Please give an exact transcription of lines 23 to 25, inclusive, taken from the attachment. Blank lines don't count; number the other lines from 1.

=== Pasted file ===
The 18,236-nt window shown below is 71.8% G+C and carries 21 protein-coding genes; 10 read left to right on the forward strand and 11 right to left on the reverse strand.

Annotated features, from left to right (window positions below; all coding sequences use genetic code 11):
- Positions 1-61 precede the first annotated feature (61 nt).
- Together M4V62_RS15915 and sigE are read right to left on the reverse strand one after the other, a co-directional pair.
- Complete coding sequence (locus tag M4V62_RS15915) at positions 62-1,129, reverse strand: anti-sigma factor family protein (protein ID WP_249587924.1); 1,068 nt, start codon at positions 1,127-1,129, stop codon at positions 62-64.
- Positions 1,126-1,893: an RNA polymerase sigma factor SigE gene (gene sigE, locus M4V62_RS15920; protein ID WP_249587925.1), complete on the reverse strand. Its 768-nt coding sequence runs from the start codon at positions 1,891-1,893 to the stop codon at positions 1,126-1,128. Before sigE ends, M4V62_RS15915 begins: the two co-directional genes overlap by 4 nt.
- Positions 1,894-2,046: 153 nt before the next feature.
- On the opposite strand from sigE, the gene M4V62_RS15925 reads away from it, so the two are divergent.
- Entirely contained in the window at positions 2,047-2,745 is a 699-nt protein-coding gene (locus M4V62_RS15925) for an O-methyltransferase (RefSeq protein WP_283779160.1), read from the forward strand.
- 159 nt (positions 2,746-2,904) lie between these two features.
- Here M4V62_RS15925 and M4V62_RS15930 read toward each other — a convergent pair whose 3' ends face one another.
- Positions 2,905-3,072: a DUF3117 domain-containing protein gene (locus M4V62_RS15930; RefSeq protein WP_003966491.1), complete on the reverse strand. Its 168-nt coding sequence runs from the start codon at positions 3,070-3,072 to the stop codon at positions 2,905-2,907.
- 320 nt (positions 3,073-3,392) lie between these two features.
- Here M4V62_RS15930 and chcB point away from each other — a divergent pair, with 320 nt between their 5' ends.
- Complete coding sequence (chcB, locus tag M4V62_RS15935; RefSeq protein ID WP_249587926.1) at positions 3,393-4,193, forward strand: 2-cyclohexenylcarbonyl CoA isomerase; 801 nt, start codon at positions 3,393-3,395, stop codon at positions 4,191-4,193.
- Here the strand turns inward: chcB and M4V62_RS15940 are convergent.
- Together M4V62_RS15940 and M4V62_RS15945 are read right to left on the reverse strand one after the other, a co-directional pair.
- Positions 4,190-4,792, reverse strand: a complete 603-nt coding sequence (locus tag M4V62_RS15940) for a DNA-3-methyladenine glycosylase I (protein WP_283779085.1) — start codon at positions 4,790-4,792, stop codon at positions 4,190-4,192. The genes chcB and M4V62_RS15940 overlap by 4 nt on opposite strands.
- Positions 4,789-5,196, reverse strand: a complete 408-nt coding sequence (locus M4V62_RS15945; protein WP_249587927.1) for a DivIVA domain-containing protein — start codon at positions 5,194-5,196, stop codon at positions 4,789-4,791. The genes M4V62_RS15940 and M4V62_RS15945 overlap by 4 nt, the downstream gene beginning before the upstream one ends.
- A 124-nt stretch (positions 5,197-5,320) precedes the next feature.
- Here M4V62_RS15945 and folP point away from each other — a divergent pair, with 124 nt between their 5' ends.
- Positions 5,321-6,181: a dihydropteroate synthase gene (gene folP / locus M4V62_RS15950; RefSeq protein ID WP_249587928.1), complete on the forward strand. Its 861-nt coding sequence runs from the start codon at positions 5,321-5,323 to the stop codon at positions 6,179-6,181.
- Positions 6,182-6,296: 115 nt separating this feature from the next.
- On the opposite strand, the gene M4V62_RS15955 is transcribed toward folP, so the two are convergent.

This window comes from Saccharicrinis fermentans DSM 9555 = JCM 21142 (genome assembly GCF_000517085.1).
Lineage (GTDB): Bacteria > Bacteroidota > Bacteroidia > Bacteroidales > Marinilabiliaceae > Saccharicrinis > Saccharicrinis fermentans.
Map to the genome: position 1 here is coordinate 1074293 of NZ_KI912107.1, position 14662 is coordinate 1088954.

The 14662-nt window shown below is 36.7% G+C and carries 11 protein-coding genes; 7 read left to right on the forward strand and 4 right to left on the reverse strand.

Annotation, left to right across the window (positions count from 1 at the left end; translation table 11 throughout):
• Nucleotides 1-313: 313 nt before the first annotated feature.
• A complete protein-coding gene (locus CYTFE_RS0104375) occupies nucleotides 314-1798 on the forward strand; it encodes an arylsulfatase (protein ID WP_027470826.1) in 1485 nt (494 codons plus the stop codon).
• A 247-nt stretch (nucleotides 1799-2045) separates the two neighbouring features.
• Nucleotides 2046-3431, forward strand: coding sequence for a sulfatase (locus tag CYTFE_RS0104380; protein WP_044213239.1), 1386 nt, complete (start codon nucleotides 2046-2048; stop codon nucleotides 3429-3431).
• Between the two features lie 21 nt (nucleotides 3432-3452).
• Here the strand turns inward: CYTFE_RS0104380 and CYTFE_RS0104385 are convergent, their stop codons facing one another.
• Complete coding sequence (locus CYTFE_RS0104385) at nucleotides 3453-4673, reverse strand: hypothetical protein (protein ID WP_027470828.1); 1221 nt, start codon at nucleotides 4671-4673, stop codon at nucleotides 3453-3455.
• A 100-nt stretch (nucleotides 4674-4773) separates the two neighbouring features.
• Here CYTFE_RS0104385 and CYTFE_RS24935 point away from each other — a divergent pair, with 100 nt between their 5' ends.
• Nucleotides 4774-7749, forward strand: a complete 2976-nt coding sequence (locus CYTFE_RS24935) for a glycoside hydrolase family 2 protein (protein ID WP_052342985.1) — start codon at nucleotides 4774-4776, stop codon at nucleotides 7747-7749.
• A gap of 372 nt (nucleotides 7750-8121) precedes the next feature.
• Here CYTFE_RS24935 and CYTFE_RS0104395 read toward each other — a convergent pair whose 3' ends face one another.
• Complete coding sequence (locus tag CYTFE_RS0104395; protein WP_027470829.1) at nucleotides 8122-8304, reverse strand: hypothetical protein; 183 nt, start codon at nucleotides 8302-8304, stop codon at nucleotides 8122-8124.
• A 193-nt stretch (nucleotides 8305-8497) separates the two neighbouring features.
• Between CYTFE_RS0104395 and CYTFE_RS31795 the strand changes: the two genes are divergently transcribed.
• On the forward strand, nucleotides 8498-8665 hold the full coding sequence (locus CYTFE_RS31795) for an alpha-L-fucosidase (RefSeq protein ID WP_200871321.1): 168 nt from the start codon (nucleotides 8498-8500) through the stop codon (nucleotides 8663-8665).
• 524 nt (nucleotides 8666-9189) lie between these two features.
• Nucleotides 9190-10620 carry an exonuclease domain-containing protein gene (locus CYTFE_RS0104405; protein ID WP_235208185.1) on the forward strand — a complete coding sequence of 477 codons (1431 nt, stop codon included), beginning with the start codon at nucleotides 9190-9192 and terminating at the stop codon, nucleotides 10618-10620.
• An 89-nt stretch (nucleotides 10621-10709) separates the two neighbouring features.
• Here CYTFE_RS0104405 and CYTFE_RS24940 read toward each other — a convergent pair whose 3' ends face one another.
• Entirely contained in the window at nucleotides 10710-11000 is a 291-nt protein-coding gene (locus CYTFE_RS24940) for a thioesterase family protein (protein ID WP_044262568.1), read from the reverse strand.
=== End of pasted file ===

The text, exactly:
- Positions 6,182-6,296: 115 nt separating this feature from the next.
- On the opposite strand, the gene M4V62_RS15955 is transcribed toward folP, so the two are convergent.

This window comes from Saccharicrinis fermentans DSM 9555 = JCM 21142 (genome assembly GCF_000517085.1).